Serving the good, not false idols, is incredibly important
Idolatry. In Hebrew, avodah zora (strange service). The concept of idolatry is central in the Torah (Five books of Moses). Throughout the narrative, the Israelites often revert to idolatrous practices, the most famous of which is the sin of the Golden Calf. In that episode, Moses is gone a day longer than they expected, so some of the men declare him dead and “it’s party time!” They rip the earrings off the women and make a giant molten calf, then have an orgiastic festival in honor of the calf. When Moses comes back he is so disgusted he breaks the Tablets and starts smiting people. Throughout the Torah, idolatry is the greatest sin, the greatest challenge faced. In Deuteronomy, even though the generation of the Golden Calf had already died out, Moses tears into the congregation about their evil idolatry, just in case. It was that important to emphasize. Then throughout the prophets, it is page after page exhorting us to fight idolatry.
Some would say the notions of idolatry are obsolete, or are monuments to ancient intolerance. I’m arguing the opposite. I say idolatry is as prevalent as ever and the Torah prohibitions as relevant as ever.
It’s hard for me to tell you what idolatry is, to pin down exactly what is and what isn’t idolatry; it is a kind of nebulous spiritual issue. But like the Supreme Court famously ruled on pornography, you know it when you see it.
The biggest idol today is money, Mammon; and the biggest false religion is consumerism. Look no further than your TV to see this one.
In this insightful blog, Eastern Orthodox writer Terry Mattingly points out that people now take a sort of perverse communion at the mall:
About half the ads on television today make no sense whatsoever in a linear fashion in terms of having anything remotely to do with the product. They’re getting across an attitude, a mood. They’re asking, “Do you want to be the kind of person who uses this product?” One ad theorist has said that “they presume the product has a soul.” If you think as a sacramental Christian, people are taking communion at the mall. They are consuming the product, the soul of the product, to become the essence of the product. It’s a liturgical experience. They’re taking communion at the mall. They are what they eat, which is the essence of the ancient church’s definition of communion.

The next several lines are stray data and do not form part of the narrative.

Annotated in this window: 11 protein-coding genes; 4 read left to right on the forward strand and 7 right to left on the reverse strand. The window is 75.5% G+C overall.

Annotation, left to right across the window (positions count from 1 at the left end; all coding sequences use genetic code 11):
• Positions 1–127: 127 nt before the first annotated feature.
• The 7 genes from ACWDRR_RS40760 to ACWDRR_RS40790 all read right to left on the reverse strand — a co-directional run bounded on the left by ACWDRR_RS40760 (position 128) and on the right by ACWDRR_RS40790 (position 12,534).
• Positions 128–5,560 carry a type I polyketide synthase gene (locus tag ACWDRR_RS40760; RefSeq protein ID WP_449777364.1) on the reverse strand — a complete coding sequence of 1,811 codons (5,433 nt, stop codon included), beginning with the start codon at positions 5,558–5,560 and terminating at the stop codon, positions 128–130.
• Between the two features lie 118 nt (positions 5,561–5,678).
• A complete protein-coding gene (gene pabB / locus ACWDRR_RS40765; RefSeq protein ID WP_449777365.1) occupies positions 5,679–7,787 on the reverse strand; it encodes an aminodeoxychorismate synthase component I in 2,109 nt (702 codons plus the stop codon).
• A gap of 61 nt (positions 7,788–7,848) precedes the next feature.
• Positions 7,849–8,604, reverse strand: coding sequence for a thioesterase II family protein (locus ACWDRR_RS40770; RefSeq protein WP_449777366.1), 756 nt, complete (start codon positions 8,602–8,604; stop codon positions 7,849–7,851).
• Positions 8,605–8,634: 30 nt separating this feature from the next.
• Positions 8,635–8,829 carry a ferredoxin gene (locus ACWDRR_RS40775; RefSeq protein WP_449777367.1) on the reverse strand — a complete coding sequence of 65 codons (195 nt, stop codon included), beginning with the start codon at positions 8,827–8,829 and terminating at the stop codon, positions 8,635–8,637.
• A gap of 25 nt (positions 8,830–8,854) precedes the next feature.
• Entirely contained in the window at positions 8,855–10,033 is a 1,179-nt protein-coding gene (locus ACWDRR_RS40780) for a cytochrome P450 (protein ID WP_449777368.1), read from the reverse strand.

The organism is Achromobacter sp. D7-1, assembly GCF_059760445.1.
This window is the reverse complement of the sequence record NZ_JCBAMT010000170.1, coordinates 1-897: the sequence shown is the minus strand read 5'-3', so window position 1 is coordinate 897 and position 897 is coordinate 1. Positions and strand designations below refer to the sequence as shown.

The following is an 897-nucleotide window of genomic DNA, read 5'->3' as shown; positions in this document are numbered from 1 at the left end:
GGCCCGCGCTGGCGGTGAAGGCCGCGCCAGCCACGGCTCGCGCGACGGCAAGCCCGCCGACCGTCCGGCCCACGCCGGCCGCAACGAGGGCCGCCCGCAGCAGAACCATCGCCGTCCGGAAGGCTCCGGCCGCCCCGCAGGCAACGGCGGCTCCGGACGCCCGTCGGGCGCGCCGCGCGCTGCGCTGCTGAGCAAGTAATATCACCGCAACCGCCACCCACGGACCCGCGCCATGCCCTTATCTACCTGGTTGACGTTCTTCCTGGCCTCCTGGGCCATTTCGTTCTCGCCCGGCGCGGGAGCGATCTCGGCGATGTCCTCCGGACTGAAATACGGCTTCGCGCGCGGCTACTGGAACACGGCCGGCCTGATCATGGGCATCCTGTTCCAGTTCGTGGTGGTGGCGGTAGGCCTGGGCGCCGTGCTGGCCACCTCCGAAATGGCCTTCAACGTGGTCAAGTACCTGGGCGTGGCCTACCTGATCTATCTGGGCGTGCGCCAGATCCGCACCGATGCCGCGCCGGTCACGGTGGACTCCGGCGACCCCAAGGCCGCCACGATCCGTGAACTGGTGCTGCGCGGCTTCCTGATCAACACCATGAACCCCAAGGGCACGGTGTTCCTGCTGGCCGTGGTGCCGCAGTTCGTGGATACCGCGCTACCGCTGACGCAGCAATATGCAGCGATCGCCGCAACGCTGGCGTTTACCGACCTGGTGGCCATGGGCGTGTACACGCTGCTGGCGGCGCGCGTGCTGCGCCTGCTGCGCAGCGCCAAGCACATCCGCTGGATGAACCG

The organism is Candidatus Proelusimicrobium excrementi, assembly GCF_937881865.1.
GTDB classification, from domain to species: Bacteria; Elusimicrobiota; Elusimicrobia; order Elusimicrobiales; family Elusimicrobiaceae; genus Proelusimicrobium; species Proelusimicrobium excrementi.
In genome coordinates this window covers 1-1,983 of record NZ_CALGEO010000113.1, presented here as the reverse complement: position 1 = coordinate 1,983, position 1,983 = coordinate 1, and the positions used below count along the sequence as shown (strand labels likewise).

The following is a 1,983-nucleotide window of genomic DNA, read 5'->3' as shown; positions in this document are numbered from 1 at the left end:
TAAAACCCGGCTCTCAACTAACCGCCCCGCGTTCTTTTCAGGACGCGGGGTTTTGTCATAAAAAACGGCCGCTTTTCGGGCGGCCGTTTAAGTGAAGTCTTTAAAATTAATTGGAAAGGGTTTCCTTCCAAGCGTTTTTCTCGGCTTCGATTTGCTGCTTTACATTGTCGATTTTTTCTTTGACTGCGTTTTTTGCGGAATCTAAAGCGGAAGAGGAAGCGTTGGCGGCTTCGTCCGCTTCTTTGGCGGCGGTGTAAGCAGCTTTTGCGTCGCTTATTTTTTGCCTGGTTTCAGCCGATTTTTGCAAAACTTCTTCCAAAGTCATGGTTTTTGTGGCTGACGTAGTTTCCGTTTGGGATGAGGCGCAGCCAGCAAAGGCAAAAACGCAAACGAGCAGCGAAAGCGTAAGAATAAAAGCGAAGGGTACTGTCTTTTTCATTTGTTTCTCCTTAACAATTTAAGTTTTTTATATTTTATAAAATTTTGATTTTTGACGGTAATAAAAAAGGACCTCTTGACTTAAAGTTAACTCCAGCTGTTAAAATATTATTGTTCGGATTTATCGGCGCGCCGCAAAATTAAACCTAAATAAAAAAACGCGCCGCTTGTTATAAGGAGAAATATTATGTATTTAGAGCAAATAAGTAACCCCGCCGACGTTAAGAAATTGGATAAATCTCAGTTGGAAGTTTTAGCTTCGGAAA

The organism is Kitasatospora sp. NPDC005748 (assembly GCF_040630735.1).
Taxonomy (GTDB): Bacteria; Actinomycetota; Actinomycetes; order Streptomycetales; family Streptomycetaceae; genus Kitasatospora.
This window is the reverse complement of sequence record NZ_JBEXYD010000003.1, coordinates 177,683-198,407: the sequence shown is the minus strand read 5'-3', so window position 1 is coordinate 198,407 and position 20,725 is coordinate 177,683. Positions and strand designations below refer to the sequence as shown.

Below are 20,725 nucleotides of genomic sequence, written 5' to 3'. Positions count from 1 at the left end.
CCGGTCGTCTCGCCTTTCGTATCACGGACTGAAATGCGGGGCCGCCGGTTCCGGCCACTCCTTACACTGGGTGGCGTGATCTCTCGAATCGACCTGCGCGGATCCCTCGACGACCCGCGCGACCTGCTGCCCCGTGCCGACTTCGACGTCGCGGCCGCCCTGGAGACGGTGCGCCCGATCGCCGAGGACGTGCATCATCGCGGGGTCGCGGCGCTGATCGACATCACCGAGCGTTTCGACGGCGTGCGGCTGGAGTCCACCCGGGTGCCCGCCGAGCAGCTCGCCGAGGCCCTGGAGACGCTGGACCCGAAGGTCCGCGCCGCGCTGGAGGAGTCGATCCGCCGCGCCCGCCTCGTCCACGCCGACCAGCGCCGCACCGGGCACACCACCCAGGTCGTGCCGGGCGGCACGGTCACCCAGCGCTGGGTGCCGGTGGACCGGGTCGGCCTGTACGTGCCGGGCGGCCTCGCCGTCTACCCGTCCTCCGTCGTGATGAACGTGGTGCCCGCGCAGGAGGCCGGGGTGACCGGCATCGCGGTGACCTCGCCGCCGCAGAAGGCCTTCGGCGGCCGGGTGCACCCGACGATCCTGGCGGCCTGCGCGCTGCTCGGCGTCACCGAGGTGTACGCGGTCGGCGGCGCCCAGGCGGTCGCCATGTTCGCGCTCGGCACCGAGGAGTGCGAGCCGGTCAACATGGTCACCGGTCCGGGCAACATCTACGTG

In a recent discussion of government programs for the poor and disabled on one of the disability Yahoo groups I’m in, I threw out “Do you serve G-d or serve Mammon?“
Someone shot back, “I don’t serve any god.”
My challenge was misunderstood. I didn’t mean “do you believe a specific theology?” I’m not concerned with that, I don’t think you’re wrong if you have different theological assumptions than me; that’s not the point. My question was, “do you serve the greater good, something larger, or are you only out for yourself?”
It is incredibly important we serve something greater. There is an epidemic of selfishness rotting our national soul. We’ve now reached such a low that our government is proposing $32.7 billion dollars in rebates to the Walton family (Wal-Mart) while removing $28 billion from hospitals for the poor, and the media doesn’t even mention it anymore (obscene rant from another blogger about this here). We are sacrificing the sick and the weak on the altar of greed, and few even notice anymore. It is all corrupt. It is spiritual blackness.
Money is the central motivation to too many people; it’s the main object people idolize. Before they act, they put “what’s in it for me?” ahead of decency. To save a little money or little convenience, we will do horrible things, overlook great wrongs. I’ve seen too much of it.
We naturally have this urge to be idolaters, putting ourself and our petty nonsense ahead of the good (also known as G-d).
Judaism recognizes this, that idolatry is a part of our nature, and it seeks to put a strong yoke on Jews to do the right thing. We need it badly.
I think in these dark times, it is more important than ever to pursue righteousness, to pursue justice. Deut. 16:20 is important now more than ever before.
We aren’t just monkeys in flesh suits. Humans can rise to be far greater than the animals, or far worse than the animals.
Now is the time to elevate.
Don’t just plug into the iCalf and tune out all the service and justice we’re supposed to be accomplishing. Stay involved.
If it ain’t helping bring about the total spiritual and physical perfection of the world, I’m not into it.
G-d, the planet, the Torah and humanity are ONE.